Brazilian markets reacted positively to Finance Minister Antonio Palocci strong denial of any involvement in corruption related activities in the mid nineties when he was an elected municipal official.
During an unusual Sunday press conference, Palocci said he had the full support of President Luiz Inácio Lula da Silva and highlighted that the current financial policies will continue undeterred.
The vote of confidence in Palocci was expressed in a 2.32 percentage recovery of the São Paulo Ibovespa Stock Exchange, the country’s most important, with most blue chips over performing, and a 2.65% appreciation of the real against the US dollar.
Both leading indicators plunged last Friday when a former aide of Palocci while he was mayor of Ribeirão Preto, Rogerio Buratti claimed that a garbage disposal company made (illegal) monthly payments of approximately US$ 21,000.
According to Buratti, who is a solicitor and is currently in jail for money laundering and fraud, the money was destined to an unofficial Workers Party activities financing purse.
“I categorically and vehemently deny these claims. I did not receive or authorize collecting funds for the Workers Party board or for any other Workers Party activities during that period or any other period,” stated Palocci.
When asked if corruption practices could have happened without him knowing, Palocci said he “was not playing with words”, adding that if something of what has been claimed effectively happened, “I would have known about it from any of those who were involved.”
Palocci then revealed that before the press conference he had talked with President Lula da Silva to offer his resignation but “the president asked me to tell you his decision: he does not wish I abandon the Finance Ministry. He will not support my exit not even momentarily”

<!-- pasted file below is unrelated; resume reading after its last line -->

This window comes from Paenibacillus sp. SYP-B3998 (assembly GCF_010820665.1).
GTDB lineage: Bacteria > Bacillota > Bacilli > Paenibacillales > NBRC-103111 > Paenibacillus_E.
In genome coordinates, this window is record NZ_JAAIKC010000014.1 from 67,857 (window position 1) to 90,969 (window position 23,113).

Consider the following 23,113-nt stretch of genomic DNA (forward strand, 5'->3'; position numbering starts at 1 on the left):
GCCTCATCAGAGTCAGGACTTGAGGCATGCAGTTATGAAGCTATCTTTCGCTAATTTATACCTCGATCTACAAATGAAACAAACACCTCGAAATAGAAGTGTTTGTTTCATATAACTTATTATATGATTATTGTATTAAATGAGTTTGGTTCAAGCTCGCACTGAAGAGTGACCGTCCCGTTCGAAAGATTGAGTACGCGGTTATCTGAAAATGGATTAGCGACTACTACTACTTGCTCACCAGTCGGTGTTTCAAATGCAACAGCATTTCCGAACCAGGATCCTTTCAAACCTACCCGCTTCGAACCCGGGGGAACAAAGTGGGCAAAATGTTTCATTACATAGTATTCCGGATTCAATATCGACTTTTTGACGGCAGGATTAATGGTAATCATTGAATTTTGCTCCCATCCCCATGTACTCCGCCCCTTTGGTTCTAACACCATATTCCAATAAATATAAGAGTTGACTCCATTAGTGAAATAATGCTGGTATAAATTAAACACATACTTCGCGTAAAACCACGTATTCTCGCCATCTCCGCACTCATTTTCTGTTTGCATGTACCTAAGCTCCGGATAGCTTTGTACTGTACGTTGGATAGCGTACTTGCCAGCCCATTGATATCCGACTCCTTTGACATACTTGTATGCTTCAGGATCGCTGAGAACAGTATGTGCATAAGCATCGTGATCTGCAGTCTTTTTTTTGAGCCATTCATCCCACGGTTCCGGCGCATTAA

The Minister emphatically confirmed the current economic policy saying that there will be no left wing deviation to attract popular support for next year’s elections, or an intensification of orthodoxy to calm markets.
“The administration has an only economic policy. It’s not going to change. This policy is ratified every day by President Lula da Silva,” stressed Palocci.
Leading opposition Senator Arthur Virgilio praised Paolocci’s statement describing it as a “stress relief” for financial markets. However he added that so far it’s Palocci’s word against Buratti’s, until no evidence emerges.
When asked why his former aide and close advisor had made the accusations, Palocci said he ignored his thinking, but when Buratti did so, “he was hand scuffed, in a presidium costume and under great pressure”.
This week, Lula is again expected to address the country on national television insisting on his original defense line that “no one is guilty until evidence proves the contrary”.
But unfortunately for the President, many claims such as vote buying, skimming money from government owned companies and overseas funds in fiscal paradises such as Bahamas, to finance campaigning, and for years, have proved true either with documents or confessions.
A recent public opinion poll circulating in the Brazilian Congress for the first time showed that three opposition figures could in an October 2006 run off, defeat president Lula da Silva’s re-election hopes.
They are São Paulo City mayor José Serra, São Paulo governor Geraldo Alckmin and former president Fernando Henrique Cardoso.
This article appeared originally in Mercopress – www.mercopress.com.
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